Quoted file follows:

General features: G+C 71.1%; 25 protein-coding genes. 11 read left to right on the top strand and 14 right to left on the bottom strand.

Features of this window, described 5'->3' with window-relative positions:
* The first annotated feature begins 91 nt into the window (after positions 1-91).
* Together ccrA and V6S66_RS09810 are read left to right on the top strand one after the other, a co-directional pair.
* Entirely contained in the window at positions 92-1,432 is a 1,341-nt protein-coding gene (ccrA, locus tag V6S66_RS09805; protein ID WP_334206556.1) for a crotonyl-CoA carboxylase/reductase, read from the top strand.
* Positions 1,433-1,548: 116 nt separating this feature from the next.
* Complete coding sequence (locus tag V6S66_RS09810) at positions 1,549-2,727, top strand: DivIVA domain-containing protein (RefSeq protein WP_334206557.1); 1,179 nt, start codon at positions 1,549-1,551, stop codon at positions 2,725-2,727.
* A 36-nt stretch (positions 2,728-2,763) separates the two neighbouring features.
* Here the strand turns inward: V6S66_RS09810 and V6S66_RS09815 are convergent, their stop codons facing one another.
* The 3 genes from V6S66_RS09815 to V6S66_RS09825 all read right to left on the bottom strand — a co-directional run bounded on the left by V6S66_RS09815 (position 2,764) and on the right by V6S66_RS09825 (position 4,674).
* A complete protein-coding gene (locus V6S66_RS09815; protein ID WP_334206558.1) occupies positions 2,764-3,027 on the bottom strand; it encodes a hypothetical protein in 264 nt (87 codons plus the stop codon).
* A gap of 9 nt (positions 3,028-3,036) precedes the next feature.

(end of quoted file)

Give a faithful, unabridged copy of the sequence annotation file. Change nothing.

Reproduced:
General features: G+C 71.1%; 25 protein-coding genes. 11 read left to right on the top strand and 14 right to left on the bottom strand.

Features of this window, described 5'->3' with window-relative positions:
* The first annotated feature begins 91 nt into the window (after positions 1-91).
* Together ccrA and V6S66_RS09810 are read left to right on the top strand one after the other, a co-directional pair.
* Entirely contained in the window at positions 92-1,432 is a 1,341-nt protein-coding gene (ccrA, locus tag V6S66_RS09805; protein ID WP_334206556.1) for a crotonyl-CoA carboxylase/reductase, read from the top strand.
* Positions 1,433-1,548: 116 nt separating this feature from the next.
* Complete coding sequence (locus tag V6S66_RS09810) at positions 1,549-2,727, top strand: DivIVA domain-containing protein (RefSeq protein WP_334206557.1); 1,179 nt, start codon at positions 1,549-1,551, stop codon at positions 2,725-2,727.
* A 36-nt stretch (positions 2,728-2,763) separates the two neighbouring features.
* Here the strand turns inward: V6S66_RS09810 and V6S66_RS09815 are convergent, their stop codons facing one another.
* The 3 genes from V6S66_RS09815 to V6S66_RS09825 all read right to left on the bottom strand — a co-directional run bounded on the left by V6S66_RS09815 (position 2,764) and on the right by V6S66_RS09825 (position 4,674).
* A complete protein-coding gene (locus V6S66_RS09815; protein ID WP_334206558.1) occupies positions 2,764-3,027 on the bottom strand; it encodes a hypothetical protein in 264 nt (87 codons plus the stop codon).
* A gap of 9 nt (positions 3,028-3,036) precedes the next feature.